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From trash to treasure
Artist finds inspiration in what the tide leaves behind
>Detail from "Waves," an ink-on-vellum study showing at Fresh Exhibitions Gallery through March 15.

The Tides of Trash by Kristin Myers

When: Reception, Fri., Mar. 7, 6-9 p.m.

Where: Fresh Exhibitions, 2427 DeSoto Ave.

Info: or

When: Sat., Mar. 15, 9 a.m.

Where: Tybee Pier, Strand Ave., Tybee Island

Info: or

Almost any day of the week, Kristin Myers heads out to the beach with a trashbag.

If the waves are good, she’ll bring along her surfboard, too. But no matter what, she always has some way to collect the plastic bottles, silvery mylar birthday balloons, hypodermic needles and other ubiquitous detritus brought in by the tides.

“Basically, I pick up anything that doesn’t belong,” says Myers, who lives in Surf City, New Jersey, part of the area battered by Superstorm Sandy in 2012.

While cleaning up the beach is noble, it’s hardly exceptional, though what she does next is: She takes the garbage home and makes a study of the rusted beer cans and sun-bleached rubber gloves, drawing their details in simple lines until they become tangled with a certain ethereal beauty. A scrap of rubber becomes a complex form, a plastic cup layered with fishing line enchants the eye.

“It’s a way to create awareness of the garbage we create,” she explains. “My hope is that it will cause a ripple effect.”

Myers has assembled a dozen of these ink-on-vellum pieces in the collection “From Tides to Trash,” currently showing at Fresh Exhibitions in the Starland District. The gallery will host an artist’s reception this Friday, March 7 as part of the First Friday Art March, and the exhibit will justly close with a beach clean-up on Tybee Island Saturday, March 15.

Also included in the show are several encaustic works, the precise black lines of the found garbage coated with melted blue paraffin.

“It reminds me of surf wax,” says the artist with a grin.

A graduate of SCAD’s painting program, Myers earned her MFA from Moore College of Art and Design in Philadelphia last year and returned home to draw, surf and steward her beloved stretch of the Jersey Shore. (With her California blond hair and aquamarine eyes, she hardly fits the reality-show cliché and doesn’t mind being called the “Anti-Snookie.”)

She is happy to be back in Savannah for the exhibit, and yes, the avid surfer brought her board should the waves at Tybee call. She is represented by New Jersey’s m.t. burton gallery, and this is her first show with Fresh Exhibitions, the gallery arm of Art Rise Savannah.

Formerly known as Desotorow, Art Rise Savannah is the tremendous organizing force behind the increasingly well-attended First Friday Art March and and the national online art magazine The Savannah Art Informer.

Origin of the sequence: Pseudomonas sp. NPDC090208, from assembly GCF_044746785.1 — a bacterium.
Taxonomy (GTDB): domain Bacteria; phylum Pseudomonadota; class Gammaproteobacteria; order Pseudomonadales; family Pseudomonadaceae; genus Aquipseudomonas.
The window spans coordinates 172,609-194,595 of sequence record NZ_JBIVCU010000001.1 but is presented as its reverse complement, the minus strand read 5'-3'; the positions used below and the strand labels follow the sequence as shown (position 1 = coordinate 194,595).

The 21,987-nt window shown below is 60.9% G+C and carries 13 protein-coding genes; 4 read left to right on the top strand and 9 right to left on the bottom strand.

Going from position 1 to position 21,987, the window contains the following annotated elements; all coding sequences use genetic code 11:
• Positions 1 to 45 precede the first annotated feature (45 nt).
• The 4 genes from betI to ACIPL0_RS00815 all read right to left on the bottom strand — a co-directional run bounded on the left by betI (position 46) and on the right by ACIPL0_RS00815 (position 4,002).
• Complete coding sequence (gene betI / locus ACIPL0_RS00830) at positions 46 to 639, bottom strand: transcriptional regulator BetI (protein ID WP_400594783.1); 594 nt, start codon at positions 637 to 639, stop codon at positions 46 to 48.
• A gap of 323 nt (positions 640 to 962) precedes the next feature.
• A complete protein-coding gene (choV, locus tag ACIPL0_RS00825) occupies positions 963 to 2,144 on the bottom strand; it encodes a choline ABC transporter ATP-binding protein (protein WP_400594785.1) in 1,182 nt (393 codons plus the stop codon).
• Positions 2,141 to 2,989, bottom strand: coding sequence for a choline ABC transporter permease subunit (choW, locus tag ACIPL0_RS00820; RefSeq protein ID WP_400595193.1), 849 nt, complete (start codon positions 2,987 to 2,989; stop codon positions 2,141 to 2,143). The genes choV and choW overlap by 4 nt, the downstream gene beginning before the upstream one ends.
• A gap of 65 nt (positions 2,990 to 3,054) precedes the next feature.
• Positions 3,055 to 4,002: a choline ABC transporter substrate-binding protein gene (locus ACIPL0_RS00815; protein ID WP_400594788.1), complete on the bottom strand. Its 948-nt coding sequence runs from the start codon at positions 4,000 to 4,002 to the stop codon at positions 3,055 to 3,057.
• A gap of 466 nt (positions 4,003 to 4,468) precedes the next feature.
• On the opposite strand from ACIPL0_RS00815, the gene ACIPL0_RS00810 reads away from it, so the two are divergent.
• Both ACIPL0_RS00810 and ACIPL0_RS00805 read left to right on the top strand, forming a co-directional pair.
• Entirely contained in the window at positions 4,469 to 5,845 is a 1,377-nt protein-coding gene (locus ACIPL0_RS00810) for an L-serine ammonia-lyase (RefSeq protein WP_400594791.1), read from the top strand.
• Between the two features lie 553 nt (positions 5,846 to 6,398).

“We want to cover the whole spectrum,” says ArtRise Executive Director Clinton Edminster, pointing out that the organization’s mission includes hosting community events and creating financial opportunities for local artists.

“We’re developing the capillaries so that artists and the people who want to appreciate and buy art can be very close.”

The Art Rise community often spills over into Savannah’s activism circles, and those who appreciate art as well as the environment will applaud Myers’ effort to link her trash-to-treasure drawings with a local cause. All stretches of sand remain dear to her heart, and for the interactive part of her Fresh Exhibitions show she called on Clean Coast Savannah to help her organize a beach clean-up on Tybee.

“Maybe picking up trash for one day doesn’t seem like a lot, but it’s a positive action that people can take,” says Karen Grainey, president of Clean Coast.

“If you’re someone who’s concerned about the world, it’s a way to bond with people who feel the same way.”

Grainey, who is also active in the local chapter of the Sierra Club, reminds that Clean Coast hosts regular beach clean-ups on Georgia’s heavily-used beaches as well as isolated spots like Ossabaw and Wassaw islands. Such places may only be accessible by boat, but as those who spend time on the water know, the tides take our garbage even where humans can’t reach. (The Great Pacific Garbage Patch—thousands of miles wide and growing—is a horrific example.)

“I know I’ll never clean up all the trash, but it’s better than ignoring it,” says Myers, who is offering free prints of an original piece to the first two dozen volunteers at the Mar. 15 clean-up. In the same vein of “every little bit counts,” she’s also trying to source biodegradable burlap bags from local coffee roasters rather than use plastic ones.

Myers will return to Surf City after her Savannah show and a bit of wave-shredding at Tybee. But regardless of what part of the coast she finds herself, she’ll likely always carry a bag to collect the trash she’ll inevitably encounter.

The artist and soul surfer also promises her muse will remain the same:

“My work will always be about the ocean.”